An overview by Liam Machado
“Speaking to the permeability of borders and the development of new communities in cyberspace, Ana Mosquera’s cartographic archive-of-sorts Rhumb Lines charts a topography in flux, partly in response to moments of social upheaval such as the ongoing political and economic crisis in Venezuela.
One component of the archive, Rhumb Lines (Líneas de ruta), aptly showcases the artist’s commitment to exploring how “cyber-territories” are elaborated and populated, and how they subsequently construct relations with one another through public platforms such as Facebook. In a process that Mosquera describes as “data scraping” conducted manually, rather than by the opaque algorithms of tech and social media mega-corporations, she joined Facebook groups catered toward displaced Venezuelan nationals abroad, particularly those based in Cúcuta, Colombia. Mosquera then methodically registered the names of every member in said groups, along with their possible destinations into Microsoft Excel, based upon their characteristics, public posts, and “other things we had in common.”
Major cities in Colombia, Peru, and Ecuador where group members were likely to pass through or end their migration were marked with an X: Cúcuta, Barranquilla, Lima, Quito, Guayaquil, and others are represented not as points on a map, but as rows in a spreadsheet, seemingly decontextualized networks of information—networks of people—that appear to diffuse outward onto uncertain trajectories. Collating these names and destinations, Mosquera used a 6 pedal loom to render her research into a series of Ikat-patterned textiles, small white clusters of digital data manifesting uneasily onto rusty red fields. They do not resemble maps, in a traditional sense, yet these data clusters encapsulate the stories of hundreds of Venezuelans—stories that Mosquera deliberately left unverified by the end of the project.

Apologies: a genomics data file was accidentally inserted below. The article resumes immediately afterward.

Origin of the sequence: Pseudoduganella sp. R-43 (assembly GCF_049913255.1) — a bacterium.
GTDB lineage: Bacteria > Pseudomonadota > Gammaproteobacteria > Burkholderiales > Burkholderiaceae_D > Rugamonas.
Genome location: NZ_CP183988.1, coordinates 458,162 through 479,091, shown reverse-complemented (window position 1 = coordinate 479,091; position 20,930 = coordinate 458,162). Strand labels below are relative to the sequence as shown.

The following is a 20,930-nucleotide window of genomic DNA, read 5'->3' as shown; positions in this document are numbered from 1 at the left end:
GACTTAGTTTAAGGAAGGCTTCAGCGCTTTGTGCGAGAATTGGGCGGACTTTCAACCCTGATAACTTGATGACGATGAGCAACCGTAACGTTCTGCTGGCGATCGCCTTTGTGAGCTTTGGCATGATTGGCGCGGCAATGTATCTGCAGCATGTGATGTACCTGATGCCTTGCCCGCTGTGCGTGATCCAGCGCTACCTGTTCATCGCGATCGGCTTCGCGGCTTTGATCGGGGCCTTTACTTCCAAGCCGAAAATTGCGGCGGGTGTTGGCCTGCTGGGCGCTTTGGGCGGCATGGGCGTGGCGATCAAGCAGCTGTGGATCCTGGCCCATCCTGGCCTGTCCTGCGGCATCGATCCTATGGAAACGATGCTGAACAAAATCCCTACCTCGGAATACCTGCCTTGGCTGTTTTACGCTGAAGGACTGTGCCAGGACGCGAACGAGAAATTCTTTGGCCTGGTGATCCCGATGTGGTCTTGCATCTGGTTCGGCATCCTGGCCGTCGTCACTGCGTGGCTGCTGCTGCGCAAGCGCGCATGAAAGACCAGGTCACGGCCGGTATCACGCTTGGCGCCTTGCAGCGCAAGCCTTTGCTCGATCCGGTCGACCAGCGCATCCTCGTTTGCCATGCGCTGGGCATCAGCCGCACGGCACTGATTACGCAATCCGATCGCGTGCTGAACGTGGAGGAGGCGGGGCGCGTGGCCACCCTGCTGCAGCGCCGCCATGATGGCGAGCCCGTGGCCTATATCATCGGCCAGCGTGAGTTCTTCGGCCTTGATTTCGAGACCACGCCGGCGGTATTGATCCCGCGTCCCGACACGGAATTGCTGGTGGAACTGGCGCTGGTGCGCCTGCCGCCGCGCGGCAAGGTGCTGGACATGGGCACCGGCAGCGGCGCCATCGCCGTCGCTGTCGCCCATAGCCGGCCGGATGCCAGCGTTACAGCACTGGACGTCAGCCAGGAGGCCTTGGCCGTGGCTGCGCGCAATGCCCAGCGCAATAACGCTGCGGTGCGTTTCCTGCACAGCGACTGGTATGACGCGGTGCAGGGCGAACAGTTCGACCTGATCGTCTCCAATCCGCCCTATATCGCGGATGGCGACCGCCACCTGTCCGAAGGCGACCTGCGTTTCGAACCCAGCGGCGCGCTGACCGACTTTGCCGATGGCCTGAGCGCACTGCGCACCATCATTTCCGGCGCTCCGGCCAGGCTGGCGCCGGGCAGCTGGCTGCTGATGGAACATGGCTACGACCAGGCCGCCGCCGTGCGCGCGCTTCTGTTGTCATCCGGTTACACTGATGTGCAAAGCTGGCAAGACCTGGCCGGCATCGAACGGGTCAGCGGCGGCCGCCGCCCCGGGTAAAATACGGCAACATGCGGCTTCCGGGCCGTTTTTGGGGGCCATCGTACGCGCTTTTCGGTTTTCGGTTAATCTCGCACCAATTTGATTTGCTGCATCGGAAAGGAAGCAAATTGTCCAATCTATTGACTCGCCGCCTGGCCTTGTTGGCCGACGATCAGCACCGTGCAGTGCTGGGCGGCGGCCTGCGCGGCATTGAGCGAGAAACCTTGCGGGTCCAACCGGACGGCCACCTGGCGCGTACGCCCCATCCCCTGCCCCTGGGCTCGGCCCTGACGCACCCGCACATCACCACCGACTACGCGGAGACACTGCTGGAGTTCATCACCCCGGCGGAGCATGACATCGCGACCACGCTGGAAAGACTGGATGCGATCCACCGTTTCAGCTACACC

Imagined geographies, fraught journeys, and the transformative capacity of borders and border-relations are the affective pillars of Rhumb Lines and Mosquera’s practice at large, which she describes as both personal and political. Through a combination of innovative textile work and sculptural materials, including Jacquard weaving, digitally-collected data and text—often taken from the online posts of migrants—her most recent works continue to explore the relationship between territories on the Internet and in physical space.”